Phosphate fertilizers were first implicated by Schroeder and Balassa (Science 140(3568):819–820, 1963) for increasing the Cd concentration in cultivated soils and crops. This suggestion has become a part of the accepted paradigm on soil toxicity. Consequently, stringent fertilizer control programs to monitor Cd have been launched. Attempts to link Cd toxicity and fertilizers to chronic diseases, sometimes with good evidence, but mostly on less certain data are frequent. A re-assessment of this “accepted” paradigm is timely, given the larger body of data available today. The data show that both the input and output of Cd per hectare from fertilizers are negligibly small compared to the total amount of Cd/hectare usually present in the soil itself. Calculations based on current agricultural practices are used to show that it will take centuries to double the ambient soil Cd level, even after neglecting leaching and other removal effects. The concern of long-term agriculture should be the depletion of available phosphate fertilizers, rather than the negligible contamination of the soil by trace metals from fertilizer inputs. This conclusion is confirmed by showing that the claimed correlations between fertilizer input and Cd accumulation in crops are not robust. Alternative scenarios that explain the data are presented. Thus, soil acidulation on fertilizer loading and the effect of Mg, Zn and F ions contained in fertilizers are considered using recent $$\hbox {Cd}^{2+}$$ , $$\hbox {Mg}^{2+}$$ and $$\hbox {F}^-$$ ion-association theories. The protective role of ions like Zn, Se, Fe is emphasized, and the question of Cd toxicity in the presence of other ions is considered. These help to clarify difficulties in the standard point of view. This analysis does not modify the accepted views on Cd contamination by airborne delivery, smoking, and industrial activity, or algal blooms caused by phosphates.

• Effects of conversion of mangroves into gei wai ponds on accumulation, speciation and risk of heavy metals in intertidal sediments 2018-06-23

### Abstract

Mangroves are often converted into gei wai ponds for aquaculture, but how such conversion affects the accumulation and behavior of heavy metals in sediments is not clear. The present study aims to quantify the concentration and speciation of heavy metals in sediments in different habitats, including gei wai pond, mangrove marsh dominated by Avicennia marina and bare mudflat, in a mangrove nature reserve in South China. The results showed that gei wai pond acidified the sediment and reduced its electronic conductivity and total organic carbon (TOC) when compared to A. marina marsh and mudflat. The concentrations of Cd, Cu, Zn and Pb at all sediment depths in gei wai pond were lower than the other habitats, indicating gei wai pond reduced the fertility and the ability to retain heavy metals in sediment. Gei wai pond sediment also had a lower heavy metal pollution problem according to multiple evaluation methods, including potential ecological risk coefficient, potential ecological risk index, geo-accumulation index, mean PEL quotients, pollution load index, mean ERM quotients and total toxic unit. Heavy metal speciation analysis showed that gei wai pond increased the transfer of the immobilized fraction of Cd and Cr to the mobilized one. According to the acid-volatile sulfide (AVS) and simultaneously extracted metals (SEM) analysis, the conversion of mangroves into gei wai pond reduced values of ([SEM] − [AVS])/f oc , and the role of TOC in alleviating heavy metal toxicity in sediment. This study demonstrated the conversion of mangrove marsh into gei wai pond not only reduced the ecological purification capacity on heavy metal contamination, but also enhanced the transfer of heavy metals from gei wai pond sediment to nearby habitats.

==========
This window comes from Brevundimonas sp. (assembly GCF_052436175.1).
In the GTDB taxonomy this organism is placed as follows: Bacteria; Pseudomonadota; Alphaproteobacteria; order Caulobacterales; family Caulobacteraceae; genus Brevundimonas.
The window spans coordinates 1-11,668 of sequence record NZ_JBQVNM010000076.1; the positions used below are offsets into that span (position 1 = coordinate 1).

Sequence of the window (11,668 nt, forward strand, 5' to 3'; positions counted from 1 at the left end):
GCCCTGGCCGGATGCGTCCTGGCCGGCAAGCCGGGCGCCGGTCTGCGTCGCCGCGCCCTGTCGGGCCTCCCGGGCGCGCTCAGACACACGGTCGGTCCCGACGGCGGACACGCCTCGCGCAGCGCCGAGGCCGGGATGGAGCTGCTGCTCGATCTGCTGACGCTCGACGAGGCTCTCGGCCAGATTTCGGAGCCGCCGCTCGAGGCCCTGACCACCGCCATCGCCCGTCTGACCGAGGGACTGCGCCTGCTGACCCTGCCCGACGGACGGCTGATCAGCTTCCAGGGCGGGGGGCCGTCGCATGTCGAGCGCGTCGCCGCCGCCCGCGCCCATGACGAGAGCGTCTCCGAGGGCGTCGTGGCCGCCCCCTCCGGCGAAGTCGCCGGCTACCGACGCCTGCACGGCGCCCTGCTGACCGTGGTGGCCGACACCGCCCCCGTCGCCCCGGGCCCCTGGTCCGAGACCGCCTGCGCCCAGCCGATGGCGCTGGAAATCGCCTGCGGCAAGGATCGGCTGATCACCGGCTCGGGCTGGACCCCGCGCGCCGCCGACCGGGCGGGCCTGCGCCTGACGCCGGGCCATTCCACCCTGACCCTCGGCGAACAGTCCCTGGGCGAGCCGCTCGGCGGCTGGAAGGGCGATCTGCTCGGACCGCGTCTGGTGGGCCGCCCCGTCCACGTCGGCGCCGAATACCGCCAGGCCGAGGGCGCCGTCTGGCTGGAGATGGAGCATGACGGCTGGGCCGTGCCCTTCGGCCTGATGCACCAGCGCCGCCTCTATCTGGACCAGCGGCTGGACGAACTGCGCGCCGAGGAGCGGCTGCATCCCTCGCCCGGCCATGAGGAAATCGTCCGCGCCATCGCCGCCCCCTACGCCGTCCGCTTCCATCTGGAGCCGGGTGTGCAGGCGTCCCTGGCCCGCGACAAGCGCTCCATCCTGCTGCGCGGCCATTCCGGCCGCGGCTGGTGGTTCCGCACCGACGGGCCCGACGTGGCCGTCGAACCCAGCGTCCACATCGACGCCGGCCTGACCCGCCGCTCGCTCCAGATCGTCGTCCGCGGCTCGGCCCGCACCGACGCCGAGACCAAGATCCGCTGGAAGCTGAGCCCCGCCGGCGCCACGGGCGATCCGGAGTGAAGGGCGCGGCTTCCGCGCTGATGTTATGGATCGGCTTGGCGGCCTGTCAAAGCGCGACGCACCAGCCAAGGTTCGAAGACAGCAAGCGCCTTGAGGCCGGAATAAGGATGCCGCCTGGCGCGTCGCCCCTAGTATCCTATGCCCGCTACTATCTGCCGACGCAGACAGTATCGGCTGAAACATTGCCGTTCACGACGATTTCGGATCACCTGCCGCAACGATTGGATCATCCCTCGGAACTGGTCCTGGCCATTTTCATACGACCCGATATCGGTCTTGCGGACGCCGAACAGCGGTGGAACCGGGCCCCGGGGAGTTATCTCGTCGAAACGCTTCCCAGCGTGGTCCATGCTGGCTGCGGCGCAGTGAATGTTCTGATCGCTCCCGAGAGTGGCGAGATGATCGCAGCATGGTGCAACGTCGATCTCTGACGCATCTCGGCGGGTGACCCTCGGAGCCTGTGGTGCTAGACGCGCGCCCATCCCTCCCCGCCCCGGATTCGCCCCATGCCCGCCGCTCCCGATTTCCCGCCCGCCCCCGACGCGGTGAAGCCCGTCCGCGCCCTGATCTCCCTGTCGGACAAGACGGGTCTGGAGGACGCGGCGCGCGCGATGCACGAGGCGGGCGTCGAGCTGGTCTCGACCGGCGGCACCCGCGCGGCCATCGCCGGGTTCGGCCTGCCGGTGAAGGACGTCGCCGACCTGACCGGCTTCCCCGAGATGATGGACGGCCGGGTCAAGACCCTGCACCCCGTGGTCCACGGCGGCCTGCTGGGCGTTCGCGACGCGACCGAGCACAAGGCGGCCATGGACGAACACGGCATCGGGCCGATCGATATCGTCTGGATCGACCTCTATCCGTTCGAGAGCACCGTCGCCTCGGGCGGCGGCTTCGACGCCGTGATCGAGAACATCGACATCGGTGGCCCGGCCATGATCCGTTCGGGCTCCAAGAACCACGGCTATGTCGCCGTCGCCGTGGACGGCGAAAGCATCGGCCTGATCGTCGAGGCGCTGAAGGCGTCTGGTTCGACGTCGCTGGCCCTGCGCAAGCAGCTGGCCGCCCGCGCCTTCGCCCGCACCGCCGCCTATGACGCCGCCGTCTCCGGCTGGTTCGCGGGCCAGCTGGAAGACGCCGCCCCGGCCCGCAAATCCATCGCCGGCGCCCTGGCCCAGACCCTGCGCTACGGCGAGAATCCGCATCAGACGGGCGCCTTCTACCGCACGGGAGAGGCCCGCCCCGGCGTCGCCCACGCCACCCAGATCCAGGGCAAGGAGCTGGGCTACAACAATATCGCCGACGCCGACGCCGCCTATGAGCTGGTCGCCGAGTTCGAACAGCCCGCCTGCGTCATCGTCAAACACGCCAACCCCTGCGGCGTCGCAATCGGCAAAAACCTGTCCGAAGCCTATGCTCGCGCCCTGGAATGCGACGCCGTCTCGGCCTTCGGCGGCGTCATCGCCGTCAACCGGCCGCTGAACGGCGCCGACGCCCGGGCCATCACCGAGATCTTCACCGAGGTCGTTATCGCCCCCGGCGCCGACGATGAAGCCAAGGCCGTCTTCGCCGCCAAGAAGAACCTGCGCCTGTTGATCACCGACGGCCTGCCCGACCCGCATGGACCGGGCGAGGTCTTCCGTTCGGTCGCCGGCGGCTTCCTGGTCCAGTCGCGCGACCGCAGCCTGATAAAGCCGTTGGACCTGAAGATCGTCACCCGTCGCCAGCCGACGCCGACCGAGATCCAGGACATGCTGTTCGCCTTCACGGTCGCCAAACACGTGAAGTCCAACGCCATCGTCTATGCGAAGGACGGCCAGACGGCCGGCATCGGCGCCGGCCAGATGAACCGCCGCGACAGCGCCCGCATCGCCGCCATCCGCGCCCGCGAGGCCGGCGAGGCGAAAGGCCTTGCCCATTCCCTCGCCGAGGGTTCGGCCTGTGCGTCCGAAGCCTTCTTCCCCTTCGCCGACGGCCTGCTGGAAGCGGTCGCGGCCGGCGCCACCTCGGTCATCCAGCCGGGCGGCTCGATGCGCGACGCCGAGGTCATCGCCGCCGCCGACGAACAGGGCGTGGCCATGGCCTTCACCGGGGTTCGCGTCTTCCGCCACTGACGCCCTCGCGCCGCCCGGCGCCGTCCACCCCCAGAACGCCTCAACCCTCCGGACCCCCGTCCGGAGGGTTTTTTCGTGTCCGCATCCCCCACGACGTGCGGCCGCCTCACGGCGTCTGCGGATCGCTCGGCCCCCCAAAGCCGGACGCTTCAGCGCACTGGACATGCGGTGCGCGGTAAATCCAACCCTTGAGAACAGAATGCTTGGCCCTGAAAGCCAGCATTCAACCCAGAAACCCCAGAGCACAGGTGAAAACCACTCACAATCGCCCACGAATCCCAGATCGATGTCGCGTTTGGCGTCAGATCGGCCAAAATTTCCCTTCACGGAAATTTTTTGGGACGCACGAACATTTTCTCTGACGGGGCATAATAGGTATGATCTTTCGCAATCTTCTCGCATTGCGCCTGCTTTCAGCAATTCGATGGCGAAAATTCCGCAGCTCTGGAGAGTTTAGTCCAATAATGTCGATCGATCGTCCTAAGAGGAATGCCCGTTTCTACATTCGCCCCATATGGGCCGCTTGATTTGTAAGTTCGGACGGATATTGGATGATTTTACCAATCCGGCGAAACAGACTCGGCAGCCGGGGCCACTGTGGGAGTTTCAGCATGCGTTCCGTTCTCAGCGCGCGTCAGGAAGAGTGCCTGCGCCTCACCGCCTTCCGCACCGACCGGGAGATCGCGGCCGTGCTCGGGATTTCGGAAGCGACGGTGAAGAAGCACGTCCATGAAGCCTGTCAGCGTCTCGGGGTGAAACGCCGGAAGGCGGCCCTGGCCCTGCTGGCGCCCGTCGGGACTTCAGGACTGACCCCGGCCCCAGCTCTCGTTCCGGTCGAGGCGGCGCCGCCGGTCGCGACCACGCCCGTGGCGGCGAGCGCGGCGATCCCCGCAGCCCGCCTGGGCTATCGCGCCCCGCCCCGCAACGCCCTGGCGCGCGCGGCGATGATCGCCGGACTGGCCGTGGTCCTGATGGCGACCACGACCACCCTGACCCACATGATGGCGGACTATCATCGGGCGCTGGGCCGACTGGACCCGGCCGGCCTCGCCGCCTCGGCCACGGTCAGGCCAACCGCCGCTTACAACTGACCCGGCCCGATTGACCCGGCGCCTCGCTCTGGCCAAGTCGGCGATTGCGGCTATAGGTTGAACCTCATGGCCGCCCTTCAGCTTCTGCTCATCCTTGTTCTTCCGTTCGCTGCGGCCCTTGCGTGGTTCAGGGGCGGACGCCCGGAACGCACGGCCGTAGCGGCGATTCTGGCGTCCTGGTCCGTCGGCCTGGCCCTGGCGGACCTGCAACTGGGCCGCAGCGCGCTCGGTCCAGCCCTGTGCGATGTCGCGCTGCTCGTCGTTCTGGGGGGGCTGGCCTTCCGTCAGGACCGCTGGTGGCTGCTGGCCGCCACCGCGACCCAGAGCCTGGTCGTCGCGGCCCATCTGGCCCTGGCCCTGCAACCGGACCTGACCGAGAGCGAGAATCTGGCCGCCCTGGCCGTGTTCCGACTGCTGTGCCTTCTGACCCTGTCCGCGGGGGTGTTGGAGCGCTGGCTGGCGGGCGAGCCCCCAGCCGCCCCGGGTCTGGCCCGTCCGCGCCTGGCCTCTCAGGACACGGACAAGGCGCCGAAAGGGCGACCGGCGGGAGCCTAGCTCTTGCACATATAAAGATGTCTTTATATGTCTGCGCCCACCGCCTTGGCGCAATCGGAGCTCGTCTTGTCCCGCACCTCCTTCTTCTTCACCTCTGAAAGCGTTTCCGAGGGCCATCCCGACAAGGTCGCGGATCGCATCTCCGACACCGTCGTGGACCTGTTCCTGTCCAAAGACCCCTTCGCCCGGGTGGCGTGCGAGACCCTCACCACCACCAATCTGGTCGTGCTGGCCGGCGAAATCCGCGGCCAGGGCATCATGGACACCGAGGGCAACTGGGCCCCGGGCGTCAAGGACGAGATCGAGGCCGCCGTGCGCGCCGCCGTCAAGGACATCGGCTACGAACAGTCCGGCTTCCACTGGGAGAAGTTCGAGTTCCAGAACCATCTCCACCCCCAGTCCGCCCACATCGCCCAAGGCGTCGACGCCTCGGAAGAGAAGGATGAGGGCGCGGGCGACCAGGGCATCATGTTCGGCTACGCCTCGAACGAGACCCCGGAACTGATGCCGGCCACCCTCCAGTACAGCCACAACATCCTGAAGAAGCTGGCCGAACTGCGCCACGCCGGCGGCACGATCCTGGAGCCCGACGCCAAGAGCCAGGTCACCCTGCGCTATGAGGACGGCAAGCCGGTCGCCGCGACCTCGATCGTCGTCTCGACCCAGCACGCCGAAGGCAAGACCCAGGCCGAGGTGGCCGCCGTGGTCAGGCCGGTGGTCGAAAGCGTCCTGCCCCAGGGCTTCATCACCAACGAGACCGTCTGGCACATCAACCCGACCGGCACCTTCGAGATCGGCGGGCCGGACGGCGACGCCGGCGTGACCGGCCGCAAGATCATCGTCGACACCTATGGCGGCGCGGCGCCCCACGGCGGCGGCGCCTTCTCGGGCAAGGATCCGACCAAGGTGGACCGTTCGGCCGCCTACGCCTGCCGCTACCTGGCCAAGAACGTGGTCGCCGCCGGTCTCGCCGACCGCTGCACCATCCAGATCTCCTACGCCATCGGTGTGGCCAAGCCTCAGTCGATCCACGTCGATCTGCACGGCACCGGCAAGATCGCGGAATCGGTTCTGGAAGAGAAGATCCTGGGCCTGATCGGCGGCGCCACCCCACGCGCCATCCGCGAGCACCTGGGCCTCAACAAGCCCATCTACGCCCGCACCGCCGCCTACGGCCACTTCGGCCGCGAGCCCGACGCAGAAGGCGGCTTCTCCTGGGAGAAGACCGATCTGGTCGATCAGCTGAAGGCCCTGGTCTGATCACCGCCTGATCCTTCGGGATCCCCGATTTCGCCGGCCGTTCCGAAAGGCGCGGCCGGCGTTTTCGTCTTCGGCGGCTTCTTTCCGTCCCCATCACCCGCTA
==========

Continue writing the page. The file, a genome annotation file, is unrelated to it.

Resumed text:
• Cytotoxicity induced by the mixture components of nickel and poly aromatic hydrocarbons 2018-06-22

### Abstract

Although particulate matter (PM) is composed of various chemicals, investigations regarding the toxicity that results from mixing the substances in PM are insufficient. In this study, the effects of low levels of three PAHs (benz[a]anthracene, benzo[a]pyrene, and dibenz[a,h]anthracene) on Ni toxicity were investigated to assess the combined effect of Ni–PAHs on the environment. We compared the difference in cell mortality and total glutathione (tGSH) reduction between single Ni and Ni–PAHs co-exposure using A549 (human alveolar carcinoma). In addition, we measured the change in Ni solubility in chloroform that was triggered by PAHs to confirm the existence of cation–π interactions between Ni and PAHs. In the single Ni exposure, the dose–response curve of cell mortality and tGSH reduction were very similar, indicating that cell death was mediated by the oxidative stress. However, 10 μM PAHs induced a depleted tGSH reduction compared to single Ni without a change in cell mortality. The solubility of Ni in chloroform was greatly enhanced by the addition of benz[a]anthracene, which demonstrates the cation–π interactions between Ni and PAHs. Ni–PAH complexes can change the toxicity mechanisms of Ni from oxidative stress to others due to the reduction of Ni2+ bioavailability and the accumulation of Ni–PAH complexes on cell membranes. The abundant PAHs contained in PM have strong potential to interact with metals, which can affect the toxicity of the metal. Therefore, the mixture toxicity and interactions between diverse metals and PAHs in PM should be investigated in the future.